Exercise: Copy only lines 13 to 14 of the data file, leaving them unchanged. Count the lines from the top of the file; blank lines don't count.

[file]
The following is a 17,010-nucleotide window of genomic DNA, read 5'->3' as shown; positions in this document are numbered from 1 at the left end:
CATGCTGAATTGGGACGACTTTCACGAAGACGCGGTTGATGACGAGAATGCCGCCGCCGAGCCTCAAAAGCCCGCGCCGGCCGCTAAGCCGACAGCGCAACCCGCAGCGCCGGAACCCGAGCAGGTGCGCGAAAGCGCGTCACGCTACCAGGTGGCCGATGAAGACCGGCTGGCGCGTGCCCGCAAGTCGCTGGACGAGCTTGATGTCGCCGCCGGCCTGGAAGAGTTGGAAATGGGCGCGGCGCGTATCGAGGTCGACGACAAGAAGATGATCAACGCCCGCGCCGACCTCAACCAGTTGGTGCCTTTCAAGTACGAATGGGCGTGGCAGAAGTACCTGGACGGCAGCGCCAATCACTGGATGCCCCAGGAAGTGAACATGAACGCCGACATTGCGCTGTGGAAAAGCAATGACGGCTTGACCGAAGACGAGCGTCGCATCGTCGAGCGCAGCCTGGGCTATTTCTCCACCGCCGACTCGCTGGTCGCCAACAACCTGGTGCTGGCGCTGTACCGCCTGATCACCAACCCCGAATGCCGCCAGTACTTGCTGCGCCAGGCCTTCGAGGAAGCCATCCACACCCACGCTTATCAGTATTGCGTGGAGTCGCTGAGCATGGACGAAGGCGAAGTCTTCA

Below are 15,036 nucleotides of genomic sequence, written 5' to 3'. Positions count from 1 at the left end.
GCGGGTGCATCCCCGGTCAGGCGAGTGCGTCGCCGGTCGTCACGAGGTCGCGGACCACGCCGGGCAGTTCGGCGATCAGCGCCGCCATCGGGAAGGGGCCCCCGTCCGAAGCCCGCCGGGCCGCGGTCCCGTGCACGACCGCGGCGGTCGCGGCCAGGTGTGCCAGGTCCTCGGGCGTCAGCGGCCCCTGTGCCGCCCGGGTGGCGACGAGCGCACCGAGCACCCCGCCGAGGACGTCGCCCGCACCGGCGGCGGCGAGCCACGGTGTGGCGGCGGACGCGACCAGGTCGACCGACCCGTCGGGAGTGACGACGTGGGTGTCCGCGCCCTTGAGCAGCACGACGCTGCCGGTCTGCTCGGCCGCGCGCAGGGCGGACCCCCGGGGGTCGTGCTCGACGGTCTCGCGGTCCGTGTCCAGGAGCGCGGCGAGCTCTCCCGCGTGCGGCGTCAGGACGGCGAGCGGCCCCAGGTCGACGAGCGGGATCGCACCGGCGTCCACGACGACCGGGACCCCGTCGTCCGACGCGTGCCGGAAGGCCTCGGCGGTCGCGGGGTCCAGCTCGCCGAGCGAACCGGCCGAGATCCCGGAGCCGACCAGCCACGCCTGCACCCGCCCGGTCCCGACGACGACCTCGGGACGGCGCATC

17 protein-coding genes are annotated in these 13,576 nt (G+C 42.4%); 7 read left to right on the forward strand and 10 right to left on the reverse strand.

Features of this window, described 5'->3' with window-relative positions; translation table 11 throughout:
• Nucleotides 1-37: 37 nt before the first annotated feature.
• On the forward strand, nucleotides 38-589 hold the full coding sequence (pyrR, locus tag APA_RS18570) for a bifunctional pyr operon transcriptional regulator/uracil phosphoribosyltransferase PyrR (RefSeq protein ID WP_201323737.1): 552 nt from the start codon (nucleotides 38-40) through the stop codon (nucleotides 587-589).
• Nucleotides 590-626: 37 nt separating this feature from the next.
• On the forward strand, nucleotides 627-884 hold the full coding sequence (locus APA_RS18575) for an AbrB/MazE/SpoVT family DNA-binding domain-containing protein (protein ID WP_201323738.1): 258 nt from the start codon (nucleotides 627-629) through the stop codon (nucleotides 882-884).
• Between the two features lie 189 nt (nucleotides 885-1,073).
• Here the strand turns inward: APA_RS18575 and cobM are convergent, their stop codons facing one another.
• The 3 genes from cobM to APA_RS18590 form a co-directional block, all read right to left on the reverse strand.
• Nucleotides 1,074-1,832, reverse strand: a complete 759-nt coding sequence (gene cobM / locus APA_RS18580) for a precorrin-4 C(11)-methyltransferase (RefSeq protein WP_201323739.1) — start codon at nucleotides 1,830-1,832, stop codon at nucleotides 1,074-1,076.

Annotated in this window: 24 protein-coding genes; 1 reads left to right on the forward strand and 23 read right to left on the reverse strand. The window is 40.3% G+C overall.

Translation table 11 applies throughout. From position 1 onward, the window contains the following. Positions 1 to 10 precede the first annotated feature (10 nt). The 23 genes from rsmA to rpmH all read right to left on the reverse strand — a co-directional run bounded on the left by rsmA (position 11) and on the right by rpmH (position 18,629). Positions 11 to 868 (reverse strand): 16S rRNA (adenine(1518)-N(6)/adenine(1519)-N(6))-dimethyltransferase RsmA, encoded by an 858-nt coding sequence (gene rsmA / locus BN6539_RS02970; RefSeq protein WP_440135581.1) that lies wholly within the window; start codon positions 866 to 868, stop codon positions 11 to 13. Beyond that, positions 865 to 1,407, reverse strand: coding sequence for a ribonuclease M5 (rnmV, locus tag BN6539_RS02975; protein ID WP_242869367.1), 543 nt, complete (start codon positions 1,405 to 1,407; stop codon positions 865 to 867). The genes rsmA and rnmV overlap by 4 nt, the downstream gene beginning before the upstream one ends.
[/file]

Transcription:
• The 3 genes from cobM to APA_RS18590 form a co-directional block, all read right to left on the reverse strand.
• Nucleotides 1,074-1,832, reverse strand: a complete 759-nt coding sequence (gene cobM / locus APA_RS18580) for a precorrin-4 C(11)-methyltransferase (RefSeq protein WP_201323739.1) — start codon at nucleotides 1,830-1,832, stop codon at nucleotides 1,074-1,076.